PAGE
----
Borderline ovarian tumors represent a small subset of epithelial ovarian tumors. Because it’s an uncommon and unfamiliar diagnosis, it’s often misunderstood.
A carcinoma is a word used to describe any cancer that begins in the skin or in tissues that line or cover internal organs, such as the ovaries. Epithelial carcinoma of the ovary is one of the more common gynecologic carcinomas, arising from the epithelial cells of the ovary. Epithelial cells are cells that line hollow organs and glands and those that make up the outer surface of the body. Borderline tumors of the ovary, more frequently termed "low malignant potential ovarian tumors," are not actually considered carcinomas because the cells do not appear to be invasive under the microscope, as we would see with an ovarian cancer.
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One way to think of this is to imagine ovarian tumors along a spectrum, with a benign ovarian tumor on one end and an actual ovarian cancer on the other end of the spectrum. Borderline ovarian tumors are in the middle, with some clinical and microscopic characteristics appearing like a carcinoma (more aggressive than a benign cyst), but with no evidence of invasive cancer.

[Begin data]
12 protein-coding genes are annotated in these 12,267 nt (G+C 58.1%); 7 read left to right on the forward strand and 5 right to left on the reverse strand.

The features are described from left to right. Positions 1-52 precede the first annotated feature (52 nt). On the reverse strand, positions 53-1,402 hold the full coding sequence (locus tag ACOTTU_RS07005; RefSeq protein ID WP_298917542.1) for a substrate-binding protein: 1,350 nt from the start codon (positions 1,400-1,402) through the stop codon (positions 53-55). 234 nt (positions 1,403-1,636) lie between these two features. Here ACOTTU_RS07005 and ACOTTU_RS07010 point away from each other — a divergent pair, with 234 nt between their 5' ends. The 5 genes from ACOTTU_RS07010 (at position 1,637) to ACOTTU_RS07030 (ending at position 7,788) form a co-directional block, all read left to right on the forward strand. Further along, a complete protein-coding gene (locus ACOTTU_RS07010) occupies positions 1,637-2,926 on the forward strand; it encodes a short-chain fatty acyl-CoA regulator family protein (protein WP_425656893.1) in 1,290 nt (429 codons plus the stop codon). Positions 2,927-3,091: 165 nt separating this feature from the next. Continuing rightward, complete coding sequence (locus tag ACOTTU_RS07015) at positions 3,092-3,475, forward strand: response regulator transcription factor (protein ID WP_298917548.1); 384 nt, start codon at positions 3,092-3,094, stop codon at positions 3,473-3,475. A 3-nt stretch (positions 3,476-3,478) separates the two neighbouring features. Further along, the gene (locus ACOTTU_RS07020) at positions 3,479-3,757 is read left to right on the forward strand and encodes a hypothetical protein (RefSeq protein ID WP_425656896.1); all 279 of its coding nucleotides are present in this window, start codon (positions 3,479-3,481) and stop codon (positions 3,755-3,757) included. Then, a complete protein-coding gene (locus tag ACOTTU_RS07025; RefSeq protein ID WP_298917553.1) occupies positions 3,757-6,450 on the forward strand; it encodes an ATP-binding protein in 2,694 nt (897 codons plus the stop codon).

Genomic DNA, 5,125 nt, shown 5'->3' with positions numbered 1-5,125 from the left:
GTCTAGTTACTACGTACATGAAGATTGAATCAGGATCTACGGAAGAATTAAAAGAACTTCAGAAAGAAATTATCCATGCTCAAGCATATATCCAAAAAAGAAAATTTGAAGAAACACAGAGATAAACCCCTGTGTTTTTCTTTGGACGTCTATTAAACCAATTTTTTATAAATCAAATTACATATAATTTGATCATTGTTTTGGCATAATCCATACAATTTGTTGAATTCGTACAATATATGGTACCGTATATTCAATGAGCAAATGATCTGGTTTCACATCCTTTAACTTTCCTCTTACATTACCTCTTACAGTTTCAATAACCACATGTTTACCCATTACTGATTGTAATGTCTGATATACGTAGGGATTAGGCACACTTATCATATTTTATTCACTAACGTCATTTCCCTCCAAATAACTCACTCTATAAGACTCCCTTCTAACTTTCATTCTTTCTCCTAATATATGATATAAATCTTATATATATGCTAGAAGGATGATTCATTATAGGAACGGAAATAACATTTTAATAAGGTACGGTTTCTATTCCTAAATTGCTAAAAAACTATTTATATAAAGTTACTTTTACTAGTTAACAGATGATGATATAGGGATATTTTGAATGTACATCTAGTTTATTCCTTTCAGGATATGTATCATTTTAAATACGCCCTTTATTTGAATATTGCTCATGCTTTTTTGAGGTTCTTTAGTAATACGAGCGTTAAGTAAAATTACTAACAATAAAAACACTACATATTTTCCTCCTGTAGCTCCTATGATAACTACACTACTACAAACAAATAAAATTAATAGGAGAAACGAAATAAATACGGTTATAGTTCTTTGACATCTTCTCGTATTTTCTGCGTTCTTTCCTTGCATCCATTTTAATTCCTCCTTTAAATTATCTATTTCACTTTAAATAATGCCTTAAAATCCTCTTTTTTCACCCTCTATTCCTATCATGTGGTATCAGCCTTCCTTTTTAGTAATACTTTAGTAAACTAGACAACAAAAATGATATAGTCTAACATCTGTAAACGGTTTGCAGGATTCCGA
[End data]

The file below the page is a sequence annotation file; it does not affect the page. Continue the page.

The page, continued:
Additionally, these lesions typically afflict women at a much younger age than invasive ovarian cancer, behave in a more indolent manner and have a much more favorable prognosis.
Prognosis and Treatment
Overall, these tumors have an excellent prognosis with surgery alone, particularly if the tumor is confined to the ovary (stage I). The prognosis is much better than ovarian cancer, and the overall survival for stage I disease is likely better than 97 percent. Chemotherapy is rarely used, and only if certain microscopic features predict a higher risk of recurrence. For that reason, it's a good idea to have the pathology reviewed by a pathologist with experience in gynecologic tumors. Although the recurrence risk is low, many experts would also recommend removing the other ovary, along with a hysterectomy (removal of the uterus), depending on the age of the patient, and desire for preserved fertility.
If you want to learn more about low malignant potential ovarian tumors, the website of the National Cancer Institute (NCI) is a useful, patient resource.